Draft regs designed to speed EA process for waste management projects
Ontario's proposed Waste Management Projects regulation, together along with codes of practice released last October by Environment Minister Laurel Broten, will speed and streamline the environmental assessment (EA) process for such projects, as well as encouraging innovative new technologies, says the Minister. The new rules would apply equally to public and private sector waste proposals.
Previously, private-sector landfills and other waste projects had to be specifically designated by regulation as subject to the requirements of the Environmental Assessment Act. The proposed changes will:
*support waste diversion efforts by exempting composting and recycling facilities from the environmental assessment process if accepting under 1,000 tonnes of waste per day;
*encourage innovative technologies by streamlining the EA process for pilot projects which have demonstrated they are environmentally-friendly and can meet the Ministry of Environment's air emissions standards;
*help small rural and northern Ontario municipalities manage their waste better by allowing landfill expansions of between 40,000 and 100,000 cubic metres to go through an environmental screening process;
*provide faster decisions for proponents building environmentally-sound, state-of-the-art medium-sized landfills and thermal facilities generating energy. These projects could see time savings of 12 to 18 months.
Large landfills and thermal facilities without an energy component would remain subject to an individual environmental assessment.
Waste projects will continue to require approval under the Environmental Protection Act and other legislation. And thermal or energy-from-waste facilities will need to meet the stringent standards laid out in the ministry's combustion and air pollution control guideline.
The proposed regulation classifies waste projects based on the type of waste, the size and, in some cases, the ability to generate energy (EcoWeek, January 1). Projects will fall under one of three process streams:
1. Projects with minimal environmental effects will not require approval under the Environmental Assessment Act. These would include:
*transfer, handling and composting facilities processing 1,000 tonnes of waste or less per day;
*industrial, commercial or manufacturing facilities using energy from waste in their process if using less than 100 tonnes of waste per day; and
*landfills smaller than 40,000 cubic metres.
2. Projects that have predictable environmental effects that can be readily mitigated would undergo an environmental screening process. These would include:
*transfer, handling and composting facilities processing more than 1,000 tonnes of waste per day;
*landfills or landfill expansions with total disposal volume of between 40,000 and 100,000 cubic metres;
*thermal facilities with energy-from-waste component; and
*thermal facilities without an energy-from-waste component if disposing of ten tonnes of waste or less per day.
3. Projects with the potential for significant environmental impacts will require an individual environmental assessment. These would include:
*final disposal of liquid industrial or hazardous wastes; and
*large landfills with a total waste disposal volume of more than 100,000 cubic metres.
Projects that must undergo an environmental screening process can be "bumped up" to an individual environmental assessment, if warranted.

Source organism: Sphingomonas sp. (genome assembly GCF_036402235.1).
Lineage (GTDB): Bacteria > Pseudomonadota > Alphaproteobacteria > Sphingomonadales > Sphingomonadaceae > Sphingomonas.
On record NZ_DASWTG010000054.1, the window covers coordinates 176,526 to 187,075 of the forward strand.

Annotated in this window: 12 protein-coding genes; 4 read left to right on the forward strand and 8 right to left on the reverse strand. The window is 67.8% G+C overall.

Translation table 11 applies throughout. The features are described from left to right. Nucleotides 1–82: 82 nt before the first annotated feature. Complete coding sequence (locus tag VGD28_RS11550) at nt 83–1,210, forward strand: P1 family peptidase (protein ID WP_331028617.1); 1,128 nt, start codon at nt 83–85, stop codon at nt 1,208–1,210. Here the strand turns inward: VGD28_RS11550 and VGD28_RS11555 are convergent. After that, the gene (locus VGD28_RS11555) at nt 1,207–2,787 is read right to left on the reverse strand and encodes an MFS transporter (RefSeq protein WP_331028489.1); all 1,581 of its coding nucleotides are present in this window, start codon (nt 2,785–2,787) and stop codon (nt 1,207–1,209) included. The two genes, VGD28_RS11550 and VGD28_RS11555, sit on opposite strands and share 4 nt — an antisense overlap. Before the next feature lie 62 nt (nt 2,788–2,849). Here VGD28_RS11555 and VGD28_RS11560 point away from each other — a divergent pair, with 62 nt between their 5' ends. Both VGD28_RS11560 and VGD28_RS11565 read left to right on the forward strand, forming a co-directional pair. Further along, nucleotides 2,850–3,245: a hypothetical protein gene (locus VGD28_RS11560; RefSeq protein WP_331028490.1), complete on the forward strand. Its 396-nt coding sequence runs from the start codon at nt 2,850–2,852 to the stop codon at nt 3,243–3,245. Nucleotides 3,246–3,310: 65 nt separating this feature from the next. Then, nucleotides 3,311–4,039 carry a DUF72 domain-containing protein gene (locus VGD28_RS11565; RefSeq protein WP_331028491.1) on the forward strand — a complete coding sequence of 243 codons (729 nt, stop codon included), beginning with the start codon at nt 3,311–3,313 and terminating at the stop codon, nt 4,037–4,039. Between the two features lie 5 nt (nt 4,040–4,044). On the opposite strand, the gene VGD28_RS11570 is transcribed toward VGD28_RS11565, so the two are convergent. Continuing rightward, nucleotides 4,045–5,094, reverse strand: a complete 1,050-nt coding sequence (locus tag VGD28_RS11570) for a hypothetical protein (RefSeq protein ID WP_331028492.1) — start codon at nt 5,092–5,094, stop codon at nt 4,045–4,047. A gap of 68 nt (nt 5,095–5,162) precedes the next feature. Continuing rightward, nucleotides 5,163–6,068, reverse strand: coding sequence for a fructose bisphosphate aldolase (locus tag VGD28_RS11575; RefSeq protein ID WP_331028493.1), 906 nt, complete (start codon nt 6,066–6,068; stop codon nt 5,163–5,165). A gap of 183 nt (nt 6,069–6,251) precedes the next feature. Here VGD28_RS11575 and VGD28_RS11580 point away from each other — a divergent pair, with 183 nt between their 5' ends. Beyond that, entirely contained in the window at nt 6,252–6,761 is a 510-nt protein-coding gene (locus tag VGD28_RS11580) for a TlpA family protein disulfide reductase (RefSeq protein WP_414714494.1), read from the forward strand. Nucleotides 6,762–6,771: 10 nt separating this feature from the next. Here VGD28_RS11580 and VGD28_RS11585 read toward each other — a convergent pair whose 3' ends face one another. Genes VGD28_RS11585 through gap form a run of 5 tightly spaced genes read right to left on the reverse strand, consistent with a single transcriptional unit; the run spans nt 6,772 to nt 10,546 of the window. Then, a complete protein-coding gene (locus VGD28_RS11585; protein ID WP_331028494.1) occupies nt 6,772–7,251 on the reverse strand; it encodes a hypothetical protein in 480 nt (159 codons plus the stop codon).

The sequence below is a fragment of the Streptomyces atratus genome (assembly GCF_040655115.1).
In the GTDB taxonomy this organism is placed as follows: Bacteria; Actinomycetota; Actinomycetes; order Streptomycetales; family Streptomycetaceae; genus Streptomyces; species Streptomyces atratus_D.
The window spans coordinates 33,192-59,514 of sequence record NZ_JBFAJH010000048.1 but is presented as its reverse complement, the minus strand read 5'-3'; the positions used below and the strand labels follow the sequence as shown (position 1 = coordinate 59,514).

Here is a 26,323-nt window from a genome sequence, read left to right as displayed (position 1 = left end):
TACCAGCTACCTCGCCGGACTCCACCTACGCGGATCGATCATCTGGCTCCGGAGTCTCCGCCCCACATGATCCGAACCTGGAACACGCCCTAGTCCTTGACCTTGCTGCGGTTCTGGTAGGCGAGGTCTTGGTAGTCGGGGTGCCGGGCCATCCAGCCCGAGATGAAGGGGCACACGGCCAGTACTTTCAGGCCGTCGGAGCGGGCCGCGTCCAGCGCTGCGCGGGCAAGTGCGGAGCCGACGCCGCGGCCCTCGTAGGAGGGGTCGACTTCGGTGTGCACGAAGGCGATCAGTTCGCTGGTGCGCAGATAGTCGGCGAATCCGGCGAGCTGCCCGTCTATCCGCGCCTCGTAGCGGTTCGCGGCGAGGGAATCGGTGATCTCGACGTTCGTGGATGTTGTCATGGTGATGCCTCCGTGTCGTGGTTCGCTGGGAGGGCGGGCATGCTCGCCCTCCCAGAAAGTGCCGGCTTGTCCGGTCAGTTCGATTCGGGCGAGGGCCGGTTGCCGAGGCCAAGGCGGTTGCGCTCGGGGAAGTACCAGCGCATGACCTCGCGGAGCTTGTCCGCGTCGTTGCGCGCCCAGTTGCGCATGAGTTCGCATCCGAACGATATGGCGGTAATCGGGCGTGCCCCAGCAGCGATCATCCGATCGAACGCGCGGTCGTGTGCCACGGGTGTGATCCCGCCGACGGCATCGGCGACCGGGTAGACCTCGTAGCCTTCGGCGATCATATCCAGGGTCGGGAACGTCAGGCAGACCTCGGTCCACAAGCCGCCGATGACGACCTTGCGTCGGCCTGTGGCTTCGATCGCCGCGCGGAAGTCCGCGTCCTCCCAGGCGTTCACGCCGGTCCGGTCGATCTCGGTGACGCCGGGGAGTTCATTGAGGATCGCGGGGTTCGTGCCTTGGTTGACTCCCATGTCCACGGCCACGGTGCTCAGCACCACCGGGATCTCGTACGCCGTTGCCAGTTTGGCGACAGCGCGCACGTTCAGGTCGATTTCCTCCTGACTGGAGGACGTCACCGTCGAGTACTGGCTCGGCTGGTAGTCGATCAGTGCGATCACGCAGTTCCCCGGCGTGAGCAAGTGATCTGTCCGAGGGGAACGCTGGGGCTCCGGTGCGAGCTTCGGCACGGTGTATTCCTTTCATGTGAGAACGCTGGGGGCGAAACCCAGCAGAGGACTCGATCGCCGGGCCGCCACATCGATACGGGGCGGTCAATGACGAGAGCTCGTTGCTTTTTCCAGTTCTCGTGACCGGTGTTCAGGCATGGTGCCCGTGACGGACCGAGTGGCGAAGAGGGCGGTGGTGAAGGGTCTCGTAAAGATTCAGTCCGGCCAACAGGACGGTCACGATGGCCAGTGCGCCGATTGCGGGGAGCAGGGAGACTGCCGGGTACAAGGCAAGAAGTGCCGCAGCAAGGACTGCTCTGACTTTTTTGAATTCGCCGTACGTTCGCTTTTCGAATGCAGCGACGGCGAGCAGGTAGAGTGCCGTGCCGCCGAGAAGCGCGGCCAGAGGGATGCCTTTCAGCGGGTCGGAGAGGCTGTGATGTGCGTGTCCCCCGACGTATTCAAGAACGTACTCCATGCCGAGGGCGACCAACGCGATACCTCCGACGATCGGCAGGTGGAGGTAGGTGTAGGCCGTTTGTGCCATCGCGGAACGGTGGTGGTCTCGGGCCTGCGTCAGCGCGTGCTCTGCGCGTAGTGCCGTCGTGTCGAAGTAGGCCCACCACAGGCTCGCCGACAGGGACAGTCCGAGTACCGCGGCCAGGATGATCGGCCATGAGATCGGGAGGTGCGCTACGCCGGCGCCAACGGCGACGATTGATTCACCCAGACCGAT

The proposed environmental screening is a self-assessment process with 14 mandatory steps requiring a minimum of four consultation periods. A proponent's failure to comply with the requirements outlined in the environmental screening process would be a contravention of the Environmental Assessment Act.
Some of the key steps in the screening process require a proponent to:
*consult on the proposed project, including plans for establishing, constructing, operating, changing, expanding or retiring the project;
*define and describe the potential negative or positive environmental impacts on surface and ground water, land, air and noise, the natural environment, resources, heritage, culture and Aboriginal communities, and any socio-economic issues; and
*conduct studies to determine what the impacts will be, and detail what mitigation and/or monitoring measures will be required;
Following consultation on the studies and identification of mitigation and/or monitoring measures, the proponent must assess the advantages and disadvantages of the project, and any concerns brought forward by stakeholders. At this point, it may be found that further studies may be needed to address concerns.
Once the screening process is complete, the proponent will be required to prepare an environmental screening report and make it available to stakeholders for a 60-day comment period. If no comments are received, the proponent can proceed with a statement of completion. At this point, the project may proceed subject to any other required approvals.
The draft regulation includes transition provisions. If a project was previously subject to an individual EA and the proponent had submitted its EA or terms of reference for the EA), the proponent can switch to the environmental screening process instead of completing the review as an individual EA, but only within 60 days of the regulation becoming law.
The draft Waste Management Projects regulation and draft guide have been posted to the Environmental Bill of Rights Registry at www.ene.gov.on.ca/envregistry/028964er.htm. Comments are due by March 7, 2007.